He was the only one of the 'four greats' of the trova to come from a well-to-do family. Villalón and his sister América studied guitar with Pepe Sánchez, the father of the trova movement. Later, he studied classical guitar to achieve a really excellent technique. He composed his first canciones and boleros at fourteen, and moved to Havana in 1900. In 1907 he recorded on Edison cylinders. In 1908 he formed the Cuarteto Villalón with Adolfo Colombo (tenor), Claudio García (baritone), Emilio Reinoso (mandolin), and Alberto Villalón (guitar). Colombo and García were regular members of the Teatro Alhambra company; Colombo was the most recorded singer of the age.
A difference between Villalón and the other early trovadors was in his guitar technique. With his training he preferred picking (punteado) instead of strumming (rasgueado), which had been the main technique previously. This gave him a wider range of harmonic possibilities and a characteristic style. He had a second career in 1927 when he became a founding member of the Septeto Nacional de Ignacio Piñeiro. Alberto brought into the septet Juan de la Cruz and Benvenido León, who had been playing with him in a trio. The addition of the first really great sonero, Abelardo Barroso (1905 – 1972), made the Nacional the best group in Cuba for its time.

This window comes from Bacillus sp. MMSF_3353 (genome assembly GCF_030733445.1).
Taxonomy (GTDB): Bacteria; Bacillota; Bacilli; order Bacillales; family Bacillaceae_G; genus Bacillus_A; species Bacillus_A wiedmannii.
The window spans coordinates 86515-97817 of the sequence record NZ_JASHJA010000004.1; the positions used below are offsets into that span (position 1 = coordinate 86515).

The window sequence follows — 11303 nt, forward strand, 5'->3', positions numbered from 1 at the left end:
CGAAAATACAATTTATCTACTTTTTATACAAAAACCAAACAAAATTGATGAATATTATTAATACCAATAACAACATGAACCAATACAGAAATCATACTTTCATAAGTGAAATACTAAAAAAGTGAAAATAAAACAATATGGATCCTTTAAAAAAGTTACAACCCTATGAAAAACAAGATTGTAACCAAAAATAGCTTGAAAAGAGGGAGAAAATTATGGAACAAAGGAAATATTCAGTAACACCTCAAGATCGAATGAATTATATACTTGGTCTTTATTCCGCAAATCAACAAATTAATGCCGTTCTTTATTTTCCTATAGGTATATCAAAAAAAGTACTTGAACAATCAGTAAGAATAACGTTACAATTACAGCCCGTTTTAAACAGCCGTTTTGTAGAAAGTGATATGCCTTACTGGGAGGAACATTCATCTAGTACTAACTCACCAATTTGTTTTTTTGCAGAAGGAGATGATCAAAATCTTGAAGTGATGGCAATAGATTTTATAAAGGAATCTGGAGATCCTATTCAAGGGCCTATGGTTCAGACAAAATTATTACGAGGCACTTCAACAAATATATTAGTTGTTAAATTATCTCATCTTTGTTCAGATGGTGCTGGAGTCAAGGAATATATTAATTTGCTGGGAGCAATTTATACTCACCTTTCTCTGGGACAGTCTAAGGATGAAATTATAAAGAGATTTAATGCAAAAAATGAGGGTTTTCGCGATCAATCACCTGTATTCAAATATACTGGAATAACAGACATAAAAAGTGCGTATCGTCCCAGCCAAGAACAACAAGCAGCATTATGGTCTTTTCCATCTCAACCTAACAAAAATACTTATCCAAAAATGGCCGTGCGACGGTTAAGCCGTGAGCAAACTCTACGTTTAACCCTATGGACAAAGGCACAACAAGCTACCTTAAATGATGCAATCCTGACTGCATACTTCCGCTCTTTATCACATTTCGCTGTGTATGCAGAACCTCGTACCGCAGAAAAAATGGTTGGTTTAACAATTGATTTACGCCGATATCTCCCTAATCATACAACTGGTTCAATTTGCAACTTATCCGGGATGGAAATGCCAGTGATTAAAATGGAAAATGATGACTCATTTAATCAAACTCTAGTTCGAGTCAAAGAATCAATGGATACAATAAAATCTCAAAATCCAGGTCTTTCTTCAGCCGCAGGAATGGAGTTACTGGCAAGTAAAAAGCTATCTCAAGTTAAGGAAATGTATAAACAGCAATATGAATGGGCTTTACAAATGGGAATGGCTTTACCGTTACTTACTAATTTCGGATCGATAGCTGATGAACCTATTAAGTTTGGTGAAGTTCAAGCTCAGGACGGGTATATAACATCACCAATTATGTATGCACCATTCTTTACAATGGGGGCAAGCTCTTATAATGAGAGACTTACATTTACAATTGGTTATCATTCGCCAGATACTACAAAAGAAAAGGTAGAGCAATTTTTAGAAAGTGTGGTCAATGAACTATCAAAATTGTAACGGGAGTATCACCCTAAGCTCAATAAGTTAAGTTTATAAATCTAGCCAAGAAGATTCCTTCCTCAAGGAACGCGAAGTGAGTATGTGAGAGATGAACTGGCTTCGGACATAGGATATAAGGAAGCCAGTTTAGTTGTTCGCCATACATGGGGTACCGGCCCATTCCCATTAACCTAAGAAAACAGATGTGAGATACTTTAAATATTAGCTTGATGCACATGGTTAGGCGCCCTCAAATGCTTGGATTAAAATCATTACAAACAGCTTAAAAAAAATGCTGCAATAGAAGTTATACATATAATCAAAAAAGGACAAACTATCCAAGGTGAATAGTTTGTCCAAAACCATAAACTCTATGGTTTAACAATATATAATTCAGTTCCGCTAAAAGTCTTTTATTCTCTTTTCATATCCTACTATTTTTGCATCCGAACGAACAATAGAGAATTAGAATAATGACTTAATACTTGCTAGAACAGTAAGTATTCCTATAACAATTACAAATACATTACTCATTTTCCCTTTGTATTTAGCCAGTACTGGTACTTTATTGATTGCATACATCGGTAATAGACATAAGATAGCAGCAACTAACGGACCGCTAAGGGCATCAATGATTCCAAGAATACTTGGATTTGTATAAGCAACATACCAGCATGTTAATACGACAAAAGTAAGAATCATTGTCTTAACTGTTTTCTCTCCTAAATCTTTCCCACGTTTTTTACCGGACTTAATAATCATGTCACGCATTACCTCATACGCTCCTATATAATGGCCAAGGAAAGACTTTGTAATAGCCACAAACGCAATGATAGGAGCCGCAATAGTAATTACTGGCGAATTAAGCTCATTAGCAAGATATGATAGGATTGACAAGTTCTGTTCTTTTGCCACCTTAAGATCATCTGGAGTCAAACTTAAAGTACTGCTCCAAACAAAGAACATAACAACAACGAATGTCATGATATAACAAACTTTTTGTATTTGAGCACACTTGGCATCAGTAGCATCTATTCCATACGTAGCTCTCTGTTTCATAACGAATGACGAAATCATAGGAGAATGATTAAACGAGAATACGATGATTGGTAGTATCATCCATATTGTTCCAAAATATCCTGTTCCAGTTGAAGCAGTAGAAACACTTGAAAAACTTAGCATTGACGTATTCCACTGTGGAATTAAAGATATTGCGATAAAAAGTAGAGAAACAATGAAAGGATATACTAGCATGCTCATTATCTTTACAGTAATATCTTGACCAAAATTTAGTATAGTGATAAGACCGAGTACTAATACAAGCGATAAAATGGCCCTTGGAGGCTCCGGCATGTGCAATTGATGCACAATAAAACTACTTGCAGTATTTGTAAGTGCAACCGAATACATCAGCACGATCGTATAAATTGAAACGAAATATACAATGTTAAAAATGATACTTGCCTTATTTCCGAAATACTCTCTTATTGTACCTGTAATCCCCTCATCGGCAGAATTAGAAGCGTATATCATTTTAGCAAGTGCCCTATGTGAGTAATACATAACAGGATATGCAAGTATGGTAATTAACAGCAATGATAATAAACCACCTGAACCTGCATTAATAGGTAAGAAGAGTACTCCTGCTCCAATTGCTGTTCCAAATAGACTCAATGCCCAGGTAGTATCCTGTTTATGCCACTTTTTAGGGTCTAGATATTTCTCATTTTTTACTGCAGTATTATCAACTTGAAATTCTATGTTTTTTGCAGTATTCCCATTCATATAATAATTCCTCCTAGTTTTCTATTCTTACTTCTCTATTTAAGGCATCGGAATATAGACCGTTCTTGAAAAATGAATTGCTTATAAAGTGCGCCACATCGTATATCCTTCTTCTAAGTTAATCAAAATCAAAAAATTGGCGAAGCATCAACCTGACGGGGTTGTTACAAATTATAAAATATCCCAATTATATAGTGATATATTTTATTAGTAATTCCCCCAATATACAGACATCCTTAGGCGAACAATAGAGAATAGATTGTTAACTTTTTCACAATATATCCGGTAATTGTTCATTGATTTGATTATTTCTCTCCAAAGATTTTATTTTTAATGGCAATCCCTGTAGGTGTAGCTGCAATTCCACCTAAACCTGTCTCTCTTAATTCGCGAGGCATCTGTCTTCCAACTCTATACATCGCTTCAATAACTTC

Villalón's career, then, connected the world of trova with the world of son which became central to Cuba's popular music for the rest of the century.
- Orovio, Helio 2004. Cuban music from A to Z. Revised by Sue Steward. ISBN 0-8223-3186-1 A biographical dictionary of Cuban music, artists, composers, groups and terms. Duke University, Durham NC; Tumi, Bath.
- Canizares, Dulcila 1995. La trova tradicional. 2nd ed, La Habana.
- Díaz Ayala, Cristóbal 1994. Cuba canta y baila: discografía de la música cubana 1898–1925. p193 et seq.
- Hermanas Martí: Música de Alberto Villalón. EGREM LDA–3189